Nearly four thousand opposition supporters marched to the Presidential Palace in Lima before dawn yesterday, carrying the Peruvian presidential hopeful Alejandro Toledo on their shoulders. Then 2,000 riot police beat them back with tear gas and clubs.
The crowd was incensed by an 11th-hour turnaround of exit poll surveys, which suddenly gave the incumbent, Alberto Fujimori, a 7.4 per cent edge, after predicting earlier that Mr Toledo might squeak in with a first round victory. They were protesting against possible electronic ballot rigging, and produced official polls that had omitted Mr Toledo's Peru Possible party. The vote count will take days to trickle in, but a run-off between these two, known as "El Chino" ('the Chinaman", because of Mr Fujimori's Asian features) and "El Cholo" (for Mr Toledo's Indian descent), is likely.
"If they try to distort the will of the people, I will be the first in the front line to defend our rights," Mr Toledo, an indigenous shoeshine boy turned university professor, rasped to a throng that had gathered to revel in his victory, predicted by early exit polls. One of 16 children and the first candidate with Indian heritage who has a chance to lead Peru, Mr Toledo had promised that his inauguration would be held at the Inca stronghold Macchu Picchu and bring in a new era of ethnic pride. That proved premature.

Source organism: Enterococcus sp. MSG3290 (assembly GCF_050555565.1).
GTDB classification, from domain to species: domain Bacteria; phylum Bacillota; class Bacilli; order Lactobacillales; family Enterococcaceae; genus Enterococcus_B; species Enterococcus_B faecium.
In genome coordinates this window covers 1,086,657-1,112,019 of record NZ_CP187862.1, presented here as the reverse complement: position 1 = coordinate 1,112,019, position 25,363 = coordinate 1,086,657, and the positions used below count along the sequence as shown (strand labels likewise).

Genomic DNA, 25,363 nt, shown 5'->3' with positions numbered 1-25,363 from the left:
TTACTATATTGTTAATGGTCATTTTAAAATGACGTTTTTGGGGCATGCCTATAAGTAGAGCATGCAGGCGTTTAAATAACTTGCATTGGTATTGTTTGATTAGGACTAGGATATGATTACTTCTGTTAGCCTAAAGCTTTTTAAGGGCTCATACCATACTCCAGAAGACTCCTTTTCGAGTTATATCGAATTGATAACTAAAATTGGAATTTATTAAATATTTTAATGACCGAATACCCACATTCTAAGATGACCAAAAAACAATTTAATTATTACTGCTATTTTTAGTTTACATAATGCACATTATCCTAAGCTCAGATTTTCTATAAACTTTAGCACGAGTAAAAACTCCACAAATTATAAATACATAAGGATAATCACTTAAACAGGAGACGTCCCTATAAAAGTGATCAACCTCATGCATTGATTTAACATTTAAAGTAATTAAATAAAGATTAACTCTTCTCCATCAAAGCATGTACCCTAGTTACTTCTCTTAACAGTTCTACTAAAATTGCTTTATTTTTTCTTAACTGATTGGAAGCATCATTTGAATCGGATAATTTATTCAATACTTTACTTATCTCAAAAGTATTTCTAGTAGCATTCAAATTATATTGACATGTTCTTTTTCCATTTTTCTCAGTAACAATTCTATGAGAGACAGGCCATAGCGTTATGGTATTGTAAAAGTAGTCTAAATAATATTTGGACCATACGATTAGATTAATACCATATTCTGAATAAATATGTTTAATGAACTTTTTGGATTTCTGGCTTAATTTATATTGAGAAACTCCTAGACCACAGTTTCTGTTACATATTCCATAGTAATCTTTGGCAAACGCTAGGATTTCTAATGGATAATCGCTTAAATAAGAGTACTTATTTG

In his run for an unprecedented third term, President Fujimori, 61, has doled out food and future land grants to the poor. He is still held in highregard in many quarters for vanquishing Shining Path terrorists andcrippling hyperinflation. Rural backwaters are his stronghold, and have not been caught up in the surge of popularity for the charismatic 54-year-old challenger.
Transparency, a local watchdog organisation that had thousands of volunteers overseeing Sunday's vote, said the election was marred by blatant irregularities. Cuts in power and telephone lines hindered operations, and a mysterious computer virus plagued their programs. The group also objected to military personnel intimidating voters. Outside observers pointed out Mr Fujimori's misuse of government funds in his campaign for the conservative alliance, Peru 2000. He also is accused of limiting his rivals' access to the government-owned television stations.
Vladimir Montesinos, head of Peruvian military intelligence, ensured that the top strata of the armed forces were loyal to the President - he has pensioned off any generals who opposed Mr Fujimori's third term. One general confessed: "We were too busy trying to destroy terrorism to know that Montesinos was subverting the armed forces to his will."
The 35-nation Organisation of American States has condemned attacks on Mr Fujimori's rivals and has threatened to take steps against the incumbent if he is declared the winner of an election thatis not considered free and fair. If a run-off is scheduled within two months, Mr Toledo's momentum could make him unstoppable; he now has the backing of five of Mr Fujimori's rivals.